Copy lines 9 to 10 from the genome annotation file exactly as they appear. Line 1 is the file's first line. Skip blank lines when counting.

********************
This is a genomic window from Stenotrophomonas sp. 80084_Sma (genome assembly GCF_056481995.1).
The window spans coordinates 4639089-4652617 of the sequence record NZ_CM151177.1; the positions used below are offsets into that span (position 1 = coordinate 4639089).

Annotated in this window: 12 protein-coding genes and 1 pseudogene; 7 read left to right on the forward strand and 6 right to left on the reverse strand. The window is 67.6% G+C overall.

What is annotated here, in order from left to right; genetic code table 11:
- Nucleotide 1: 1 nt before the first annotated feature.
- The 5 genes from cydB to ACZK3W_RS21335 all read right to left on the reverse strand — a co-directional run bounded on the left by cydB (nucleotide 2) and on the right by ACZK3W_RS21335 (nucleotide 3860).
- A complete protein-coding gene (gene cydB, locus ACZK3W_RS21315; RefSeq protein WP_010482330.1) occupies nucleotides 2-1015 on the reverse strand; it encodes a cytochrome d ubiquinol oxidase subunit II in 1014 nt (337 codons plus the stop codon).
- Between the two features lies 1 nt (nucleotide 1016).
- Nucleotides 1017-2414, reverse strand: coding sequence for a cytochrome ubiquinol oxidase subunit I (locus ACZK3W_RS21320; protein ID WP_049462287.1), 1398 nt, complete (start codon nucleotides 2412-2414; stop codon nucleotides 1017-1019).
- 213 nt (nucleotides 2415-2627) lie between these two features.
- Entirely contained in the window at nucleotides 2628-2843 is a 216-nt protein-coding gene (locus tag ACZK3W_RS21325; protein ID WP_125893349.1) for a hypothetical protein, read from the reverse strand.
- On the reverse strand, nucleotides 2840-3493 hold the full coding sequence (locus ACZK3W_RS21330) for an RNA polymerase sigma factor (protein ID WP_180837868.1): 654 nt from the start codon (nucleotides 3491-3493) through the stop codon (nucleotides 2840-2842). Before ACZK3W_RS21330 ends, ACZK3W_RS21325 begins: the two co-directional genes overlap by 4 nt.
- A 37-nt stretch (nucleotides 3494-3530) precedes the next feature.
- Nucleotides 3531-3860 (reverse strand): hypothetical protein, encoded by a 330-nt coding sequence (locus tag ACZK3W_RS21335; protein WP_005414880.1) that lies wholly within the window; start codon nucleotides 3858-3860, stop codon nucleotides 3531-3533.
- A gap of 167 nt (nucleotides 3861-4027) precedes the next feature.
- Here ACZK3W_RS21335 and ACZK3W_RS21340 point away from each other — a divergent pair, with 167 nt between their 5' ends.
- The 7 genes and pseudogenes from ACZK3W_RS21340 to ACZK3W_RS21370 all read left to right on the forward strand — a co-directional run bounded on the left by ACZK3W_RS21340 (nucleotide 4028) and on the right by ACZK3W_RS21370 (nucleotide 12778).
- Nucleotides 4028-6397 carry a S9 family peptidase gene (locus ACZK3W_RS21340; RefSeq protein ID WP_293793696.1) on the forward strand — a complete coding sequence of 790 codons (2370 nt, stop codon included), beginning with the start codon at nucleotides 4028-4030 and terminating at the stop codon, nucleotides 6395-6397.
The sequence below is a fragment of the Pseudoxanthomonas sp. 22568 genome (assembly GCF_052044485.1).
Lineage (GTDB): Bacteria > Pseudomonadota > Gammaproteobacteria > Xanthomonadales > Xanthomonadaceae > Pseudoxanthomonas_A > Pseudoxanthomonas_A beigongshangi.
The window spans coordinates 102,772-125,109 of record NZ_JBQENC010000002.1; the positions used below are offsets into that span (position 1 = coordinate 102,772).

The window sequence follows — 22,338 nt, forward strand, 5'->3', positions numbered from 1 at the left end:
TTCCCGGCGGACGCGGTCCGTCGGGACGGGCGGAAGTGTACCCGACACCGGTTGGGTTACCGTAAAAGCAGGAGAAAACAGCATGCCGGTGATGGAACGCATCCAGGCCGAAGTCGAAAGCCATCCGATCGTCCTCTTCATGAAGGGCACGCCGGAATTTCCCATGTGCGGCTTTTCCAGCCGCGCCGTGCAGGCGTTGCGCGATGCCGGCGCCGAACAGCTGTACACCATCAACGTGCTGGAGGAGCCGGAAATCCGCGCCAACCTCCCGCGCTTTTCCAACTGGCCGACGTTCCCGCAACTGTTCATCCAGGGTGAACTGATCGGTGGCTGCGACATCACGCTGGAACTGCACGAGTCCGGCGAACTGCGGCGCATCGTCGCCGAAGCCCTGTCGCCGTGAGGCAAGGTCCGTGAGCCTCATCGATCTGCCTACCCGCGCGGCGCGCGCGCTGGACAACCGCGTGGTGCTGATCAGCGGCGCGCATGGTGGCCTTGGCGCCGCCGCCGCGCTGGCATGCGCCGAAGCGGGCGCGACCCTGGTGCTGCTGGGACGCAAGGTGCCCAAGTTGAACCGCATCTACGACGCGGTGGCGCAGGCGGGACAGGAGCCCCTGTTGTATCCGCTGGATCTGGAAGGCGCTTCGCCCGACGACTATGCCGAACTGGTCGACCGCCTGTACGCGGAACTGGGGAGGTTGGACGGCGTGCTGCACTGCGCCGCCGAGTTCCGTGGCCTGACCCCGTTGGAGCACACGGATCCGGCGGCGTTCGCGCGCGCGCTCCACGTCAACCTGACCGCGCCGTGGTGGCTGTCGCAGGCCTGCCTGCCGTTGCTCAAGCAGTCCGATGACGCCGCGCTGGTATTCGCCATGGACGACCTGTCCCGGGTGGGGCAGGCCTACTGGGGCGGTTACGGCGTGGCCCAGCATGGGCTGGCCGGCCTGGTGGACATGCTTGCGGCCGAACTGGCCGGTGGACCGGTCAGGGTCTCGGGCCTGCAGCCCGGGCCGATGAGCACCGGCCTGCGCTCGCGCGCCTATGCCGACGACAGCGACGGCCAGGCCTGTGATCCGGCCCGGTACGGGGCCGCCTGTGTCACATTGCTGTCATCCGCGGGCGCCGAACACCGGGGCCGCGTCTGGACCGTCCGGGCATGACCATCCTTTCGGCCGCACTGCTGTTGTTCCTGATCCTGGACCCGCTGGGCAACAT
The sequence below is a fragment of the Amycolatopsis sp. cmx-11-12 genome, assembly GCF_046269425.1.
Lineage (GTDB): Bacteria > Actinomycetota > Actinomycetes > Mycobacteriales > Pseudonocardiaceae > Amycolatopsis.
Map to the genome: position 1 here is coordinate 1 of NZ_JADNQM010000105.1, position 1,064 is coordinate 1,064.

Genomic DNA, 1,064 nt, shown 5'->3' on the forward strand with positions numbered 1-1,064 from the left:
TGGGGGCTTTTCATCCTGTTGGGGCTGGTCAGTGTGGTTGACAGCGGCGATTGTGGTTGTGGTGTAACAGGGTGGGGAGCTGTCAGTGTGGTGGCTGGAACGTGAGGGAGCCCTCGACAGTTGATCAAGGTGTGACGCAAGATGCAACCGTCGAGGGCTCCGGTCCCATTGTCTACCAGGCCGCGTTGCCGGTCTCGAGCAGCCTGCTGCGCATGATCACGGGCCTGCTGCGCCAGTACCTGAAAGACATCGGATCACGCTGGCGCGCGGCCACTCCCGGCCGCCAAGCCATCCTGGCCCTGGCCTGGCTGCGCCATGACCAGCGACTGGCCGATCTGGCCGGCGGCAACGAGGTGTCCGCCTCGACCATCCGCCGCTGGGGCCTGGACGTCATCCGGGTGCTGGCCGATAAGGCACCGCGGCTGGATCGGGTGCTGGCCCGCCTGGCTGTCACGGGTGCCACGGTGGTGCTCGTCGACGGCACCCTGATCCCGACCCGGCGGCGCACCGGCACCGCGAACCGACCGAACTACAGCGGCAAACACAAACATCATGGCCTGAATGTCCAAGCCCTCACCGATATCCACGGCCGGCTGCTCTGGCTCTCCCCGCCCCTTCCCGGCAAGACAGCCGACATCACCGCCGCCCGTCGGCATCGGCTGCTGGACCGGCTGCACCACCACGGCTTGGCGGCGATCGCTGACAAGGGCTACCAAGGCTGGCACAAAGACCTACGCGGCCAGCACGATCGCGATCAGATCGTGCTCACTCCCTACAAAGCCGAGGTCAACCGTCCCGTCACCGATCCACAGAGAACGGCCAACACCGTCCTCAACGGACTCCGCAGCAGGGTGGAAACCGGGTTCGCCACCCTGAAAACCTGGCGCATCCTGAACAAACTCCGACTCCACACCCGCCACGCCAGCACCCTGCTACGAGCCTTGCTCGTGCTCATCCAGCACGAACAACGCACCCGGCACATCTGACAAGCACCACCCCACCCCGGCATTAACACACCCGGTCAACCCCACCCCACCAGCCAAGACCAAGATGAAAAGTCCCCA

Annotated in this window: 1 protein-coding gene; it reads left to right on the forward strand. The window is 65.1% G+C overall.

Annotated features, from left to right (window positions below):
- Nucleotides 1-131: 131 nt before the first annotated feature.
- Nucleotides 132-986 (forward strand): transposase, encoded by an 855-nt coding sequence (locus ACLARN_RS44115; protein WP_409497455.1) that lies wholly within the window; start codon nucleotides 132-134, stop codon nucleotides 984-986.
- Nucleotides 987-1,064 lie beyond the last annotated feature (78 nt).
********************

- Nucleotides 1017-2414, reverse strand: coding sequence for a cytochrome ubiquinol oxidase subunit I (locus ACZK3W_RS21320; protein ID WP_049462287.1), 1398 nt, complete (start codon nucleotides 2412-2414; stop codon nucleotides 1017-1019).
- 213 nt (nucleotides 2415-2627) lie between these two features.